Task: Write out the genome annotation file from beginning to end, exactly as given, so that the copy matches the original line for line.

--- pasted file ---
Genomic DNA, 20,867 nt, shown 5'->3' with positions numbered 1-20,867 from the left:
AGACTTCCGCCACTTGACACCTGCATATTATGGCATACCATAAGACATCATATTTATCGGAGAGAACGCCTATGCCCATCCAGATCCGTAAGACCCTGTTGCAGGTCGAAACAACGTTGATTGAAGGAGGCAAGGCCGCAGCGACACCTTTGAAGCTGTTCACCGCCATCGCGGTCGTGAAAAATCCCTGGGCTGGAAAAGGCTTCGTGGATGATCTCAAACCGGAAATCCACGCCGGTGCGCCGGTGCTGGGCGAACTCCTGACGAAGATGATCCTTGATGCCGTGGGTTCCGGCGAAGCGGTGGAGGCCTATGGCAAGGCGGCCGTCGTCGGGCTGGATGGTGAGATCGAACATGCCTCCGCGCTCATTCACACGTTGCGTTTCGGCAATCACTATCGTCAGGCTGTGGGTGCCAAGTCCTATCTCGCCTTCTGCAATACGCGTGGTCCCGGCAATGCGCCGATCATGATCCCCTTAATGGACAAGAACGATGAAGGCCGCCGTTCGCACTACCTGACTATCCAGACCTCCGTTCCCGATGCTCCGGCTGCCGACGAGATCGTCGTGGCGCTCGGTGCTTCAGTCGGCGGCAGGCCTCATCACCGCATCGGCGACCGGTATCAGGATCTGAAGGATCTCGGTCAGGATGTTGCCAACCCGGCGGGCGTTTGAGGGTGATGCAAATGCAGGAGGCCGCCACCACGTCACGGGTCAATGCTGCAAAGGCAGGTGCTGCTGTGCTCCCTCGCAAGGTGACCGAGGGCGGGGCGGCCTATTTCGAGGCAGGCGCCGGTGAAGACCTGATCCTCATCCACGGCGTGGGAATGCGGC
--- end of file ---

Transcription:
Genomic DNA, 20,867 nt, shown 5'->3' with positions numbered 1-20,867 from the left:
AGACTTCCGCCACTTGACACCTGCATATTATGGCATACCATAAGACATCATATTTATCGGAGAGAACGCCTATGCCCATCCAGATCCGTAAGACCCTGTTGCAGGTCGAAACAACGTTGATTGAAGGAGGCAAGGCCGCAGCGACACCTTTGAAGCTGTTCACCGCCATCGCGGTCGTGAAAAATCCCTGGGCTGGAAAAGGCTTCGTGGATGATCTCAAACCGGAAATCCACGCCGGTGCGCCGGTGCTGGGCGAACTCCTGACGAAGATGATCCTTGATGCCGTGGGTTCCGGCGAAGCGGTGGAGGCCTATGGCAAGGCGGCCGTCGTCGGGCTGGATGGTGAGATCGAACATGCCTCCGCGCTCATTCACACGTTGCGTTTCGGCAATCACTATCGTCAGGCTGTGGGTGCCAAGTCCTATCTCGCCTTCTGCAATACGCGTGGTCCCGGCAATGCGCCGATCATGATCCCCTTAATGGACAAGAACGATGAAGGCCGCCGTTCGCACTACCTGACTATCCAGACCTCCGTTCCCGATGCTCCGGCTGCCGACGAGATCGTCGTGGCGCTCGGTGCTTCAGTCGGCGGCAGGCCTCATCACCGCATCGGCGACCGGTATCAGGATCTGAAGGATCTCGGTCAGGATGTTGCCAACCCGGCGGGCGTTTGAGGGTGATGCAAATGCAGGAGGCCGCCACCACGTCACGGGTCAATGCTGCAAAGGCAGGTGCTGCTGTGCTCCCTCGCAAGGTGACCGAGGGCGGGGCGGCCTATTTCGAGGCAGGCGCCGGTGAAGACCTGATCCTCATCCACGGCGTGGGAATGCGGC